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Cell Cloning

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by

A. Gupta

on 16 November 2015

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Transcript of Cell Cloning

Clones are organisms that share the exact same genetics, and DNA. Clones can either be formed naturally, or in a science lab. Cell clones, are
cells
that have the exact same DNA.
Why Do We Clone?
As said before, cloning stem cells could help humans greatly, as cells can be cloned to make duplicates of human limbs.
how is Cell Cloning Used?
There are 2 types of methods that are used to clone mammals. One is
Artificial Embryo Twinning
, and the other is
Somatic Cell Nuclear Transfer
.
What is Cell Cloning?
Artificial Embryo Twinning
The natural way that cells twin, is that the embryo splits into two parts. Those 2 parts split into twins over and over again, into their own individualized parts. Since these parts come from the same source, they have the same DNA and therefore are clones.

This same process can be done artificially, in a petri dish. The embryos are then placed into a mother where they can finish developing.
Risks of Cell Cloning
Do you think that with these risks, cloning should continue or not? How can we make cell cloning safer?
Somatic Cell Nuclear Transfer
Somatic Cell Nuclear Transfer (SCNT), is another approach to creating an artificially cloned twin.

Somatic: A cell in the body, other than any reproductive cells.
Nuclear: The nucleas, a compartment that holds the DNA of a cell.
Transfer: The movement of a thing from one place to another.

The very first clone that was made, (Dolly the Sheep), had been cloned from the somatic cell of a female sheep, that had been planted with the nucleus of an egg cell. The cell behaved like an embryo, and when placed in another mother sheep, Dolly was born!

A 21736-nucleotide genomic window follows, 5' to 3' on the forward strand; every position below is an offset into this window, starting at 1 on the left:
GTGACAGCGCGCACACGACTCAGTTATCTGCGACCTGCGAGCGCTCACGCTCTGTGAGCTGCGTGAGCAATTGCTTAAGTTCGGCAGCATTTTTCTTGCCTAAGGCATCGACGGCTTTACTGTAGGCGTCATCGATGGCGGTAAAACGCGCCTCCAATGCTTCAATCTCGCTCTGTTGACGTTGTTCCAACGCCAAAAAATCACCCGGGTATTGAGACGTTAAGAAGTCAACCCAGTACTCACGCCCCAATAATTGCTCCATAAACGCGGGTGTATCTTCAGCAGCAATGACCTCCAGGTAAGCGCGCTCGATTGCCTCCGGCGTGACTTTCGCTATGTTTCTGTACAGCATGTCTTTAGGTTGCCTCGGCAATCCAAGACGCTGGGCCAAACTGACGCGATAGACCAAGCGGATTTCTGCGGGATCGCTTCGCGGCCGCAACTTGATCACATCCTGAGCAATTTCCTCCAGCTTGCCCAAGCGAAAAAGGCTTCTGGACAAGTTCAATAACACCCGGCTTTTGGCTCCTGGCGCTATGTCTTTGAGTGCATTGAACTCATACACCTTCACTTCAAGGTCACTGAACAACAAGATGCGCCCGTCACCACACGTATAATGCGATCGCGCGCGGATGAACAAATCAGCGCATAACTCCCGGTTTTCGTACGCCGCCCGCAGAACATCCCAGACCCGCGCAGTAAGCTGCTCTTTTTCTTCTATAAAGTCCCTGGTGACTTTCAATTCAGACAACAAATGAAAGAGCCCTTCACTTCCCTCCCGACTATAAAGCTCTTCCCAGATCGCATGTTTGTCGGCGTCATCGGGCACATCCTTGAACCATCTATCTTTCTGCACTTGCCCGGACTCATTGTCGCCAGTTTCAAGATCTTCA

Cloning History:
Human Cloning:
1880: August Weismann proposed his theory that the DNA of a cell would recede with each cell division.

1880: Wilheim Roux, challenged Weismann's theory with an experiment.

1894-1962: Scientists and researchers study about "cloning", a word that existed only after 1962.

1958: F.E. Steward cloned the very first vegetable-a carrot.

1962: John Gurdon claimed to have cloned african tree-frogs.

1963-1995: Cloning studies continue.

1996: Dolly the Sheep, very first mammal to sucessfully be cloned.

2001: A baby Bull Gaur was cloned, the very 1st endangered animal to be cloned.

Current: Scientists are still trying to research cloning and how it can be effectively used in our modern world. Endangered and extinct species (Mammoths for example), are trying to be cloned.




There is no evidence that humans have been successfully cloned.

South Korean scientists in 1998 claimed to have cloned a human embryo, but say that the embryo formation had gotten trifled with in one of it's early stages.

Humans and mammals are more difficult to clone, as their spindle proteins are located too close to the chromosomes in eggs. Spindle proteins are 2 essential cell proteins in cell division. When getting to the nucleus of the egg for the donor, the spindle proteins get in the way, and thus effect the process.